'Flashback': Evolution of police radar has been tough -- and sometimes dangerous -- for officers throughout history

SEATTLE METROPOLITAN POLICE MUSEUM -- "Do you know how fast you were going?" It's a question many drivers have heard a police officer ask after getting pulled over for speeding. Police always know because they clock you with a radar gun. It's technology that's taken for granted today, but as Seattle Police Ofc. Jim Ritter shows us in ‘Flashback,’ the evolution of radar has been tough -- and sometimes dangerous -- for police.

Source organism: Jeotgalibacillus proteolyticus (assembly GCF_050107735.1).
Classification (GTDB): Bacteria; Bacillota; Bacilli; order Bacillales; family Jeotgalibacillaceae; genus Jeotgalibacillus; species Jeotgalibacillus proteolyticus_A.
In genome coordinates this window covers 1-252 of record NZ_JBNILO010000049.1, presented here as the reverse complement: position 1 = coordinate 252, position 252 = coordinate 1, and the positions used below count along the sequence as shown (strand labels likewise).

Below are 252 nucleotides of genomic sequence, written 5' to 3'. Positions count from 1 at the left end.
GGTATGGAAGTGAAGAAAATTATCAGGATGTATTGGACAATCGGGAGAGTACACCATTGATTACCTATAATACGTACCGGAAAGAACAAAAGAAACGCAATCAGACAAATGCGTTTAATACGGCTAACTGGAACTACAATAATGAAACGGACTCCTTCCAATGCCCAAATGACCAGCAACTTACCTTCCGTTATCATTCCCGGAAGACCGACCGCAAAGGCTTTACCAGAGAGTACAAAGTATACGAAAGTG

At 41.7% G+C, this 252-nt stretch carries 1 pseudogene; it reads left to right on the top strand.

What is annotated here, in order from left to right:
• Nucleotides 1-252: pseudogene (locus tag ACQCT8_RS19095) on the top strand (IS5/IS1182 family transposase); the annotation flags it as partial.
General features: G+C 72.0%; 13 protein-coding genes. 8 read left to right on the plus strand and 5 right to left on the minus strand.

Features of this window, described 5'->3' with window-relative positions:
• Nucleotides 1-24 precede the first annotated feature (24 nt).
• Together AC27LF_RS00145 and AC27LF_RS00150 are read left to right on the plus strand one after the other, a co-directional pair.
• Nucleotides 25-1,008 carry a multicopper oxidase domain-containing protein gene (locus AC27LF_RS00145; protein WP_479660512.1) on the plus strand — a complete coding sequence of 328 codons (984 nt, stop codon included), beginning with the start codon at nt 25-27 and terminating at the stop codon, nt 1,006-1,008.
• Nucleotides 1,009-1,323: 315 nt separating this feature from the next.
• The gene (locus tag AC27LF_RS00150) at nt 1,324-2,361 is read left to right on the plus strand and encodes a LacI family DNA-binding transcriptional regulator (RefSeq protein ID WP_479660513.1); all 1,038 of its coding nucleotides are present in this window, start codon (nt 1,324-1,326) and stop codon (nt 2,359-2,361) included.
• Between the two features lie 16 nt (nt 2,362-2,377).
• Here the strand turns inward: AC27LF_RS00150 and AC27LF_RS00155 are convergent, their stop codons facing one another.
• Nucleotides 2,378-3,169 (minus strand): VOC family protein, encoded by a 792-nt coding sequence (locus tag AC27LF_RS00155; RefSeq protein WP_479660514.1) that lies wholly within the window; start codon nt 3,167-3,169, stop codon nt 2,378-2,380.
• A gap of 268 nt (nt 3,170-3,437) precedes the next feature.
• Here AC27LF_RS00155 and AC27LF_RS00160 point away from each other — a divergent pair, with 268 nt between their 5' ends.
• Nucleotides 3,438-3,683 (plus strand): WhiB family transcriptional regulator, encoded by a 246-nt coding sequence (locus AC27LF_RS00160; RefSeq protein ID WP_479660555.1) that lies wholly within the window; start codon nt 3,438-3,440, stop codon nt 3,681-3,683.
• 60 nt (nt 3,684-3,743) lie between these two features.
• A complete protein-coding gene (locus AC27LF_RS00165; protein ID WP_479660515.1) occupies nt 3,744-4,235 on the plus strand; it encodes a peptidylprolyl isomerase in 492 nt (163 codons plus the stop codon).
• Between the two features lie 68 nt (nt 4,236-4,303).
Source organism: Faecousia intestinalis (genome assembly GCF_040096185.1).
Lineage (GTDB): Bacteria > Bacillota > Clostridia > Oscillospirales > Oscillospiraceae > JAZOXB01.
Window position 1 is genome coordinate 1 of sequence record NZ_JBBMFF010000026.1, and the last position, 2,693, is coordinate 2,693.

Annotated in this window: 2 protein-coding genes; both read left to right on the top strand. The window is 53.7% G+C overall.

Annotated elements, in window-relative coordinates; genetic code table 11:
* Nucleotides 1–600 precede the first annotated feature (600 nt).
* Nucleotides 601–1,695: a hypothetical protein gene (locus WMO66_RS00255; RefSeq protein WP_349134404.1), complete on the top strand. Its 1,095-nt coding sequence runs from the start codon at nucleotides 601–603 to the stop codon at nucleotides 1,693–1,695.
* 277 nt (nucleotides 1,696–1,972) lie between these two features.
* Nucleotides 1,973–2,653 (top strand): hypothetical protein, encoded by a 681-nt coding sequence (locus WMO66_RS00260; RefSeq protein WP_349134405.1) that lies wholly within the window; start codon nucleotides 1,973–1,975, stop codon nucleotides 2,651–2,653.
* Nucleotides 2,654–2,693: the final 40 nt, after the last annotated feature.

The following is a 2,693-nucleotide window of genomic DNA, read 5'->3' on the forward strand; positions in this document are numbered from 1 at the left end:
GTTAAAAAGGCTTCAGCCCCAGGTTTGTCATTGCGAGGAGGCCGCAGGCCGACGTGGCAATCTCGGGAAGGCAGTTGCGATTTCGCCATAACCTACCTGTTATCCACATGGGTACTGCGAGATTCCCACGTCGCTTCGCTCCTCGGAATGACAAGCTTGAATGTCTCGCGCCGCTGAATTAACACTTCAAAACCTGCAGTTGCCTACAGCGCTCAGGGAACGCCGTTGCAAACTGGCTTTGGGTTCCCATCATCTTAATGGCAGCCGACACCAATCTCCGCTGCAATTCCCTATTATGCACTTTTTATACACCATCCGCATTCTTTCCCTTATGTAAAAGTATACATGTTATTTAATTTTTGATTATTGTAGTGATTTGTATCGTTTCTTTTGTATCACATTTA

"Many unfortunate motorists out there, including me, have received a speeding ticket as a result of police radar. What we all take for granted as a stealthy speed measuring device has an interesting history all to its own.” “Radar was invented during WWII by the Grumman Aircraft Corporation to assist in solving it's landing problems with its amphibious planes. Following the war police began experimenting with radar to conduct traffic surveys and to begin issuing tickets for speeding.” “The original radar devices were very large, heavy and awkward to operate with some requiring large tripods outside the police car with long cables to transmit the speed to the meter.” “During the 1950's and 1960's many interesting radar concepts were manufactured including a futuristic design used by the City of Black Diamond police that could be mounted on the side of the window or to replace the spotlight for a multitude of directions. Most radar used during the 1960's and 1970's had the antenna portion mounted on behind the drivers head. This could allow the officer to remain parked inside his car while monitoring traffic coming from behind. When moving radar began to appear in the 1970's it allowed the officers to drive their police vehicles and monitor the speeds of cars coming towards them simply by turning this antenna forward.” “Although useful, early versions of moving radars were dangerous and often exposed police officers to deadly radiation because the radar beam was too close to their head.” “Years later officers began using handheld and laser guided radar that can precisely determine which vehicle is speeding and eliminated the broad-beam questionable readings of the old system.” “Regardless of the style or design or radars throughout history, one thing's for sure: If you get caught speeding it's going to cost you a whole lot of money. I'm Ofc. Jim Ritter and this is 'Flashback.’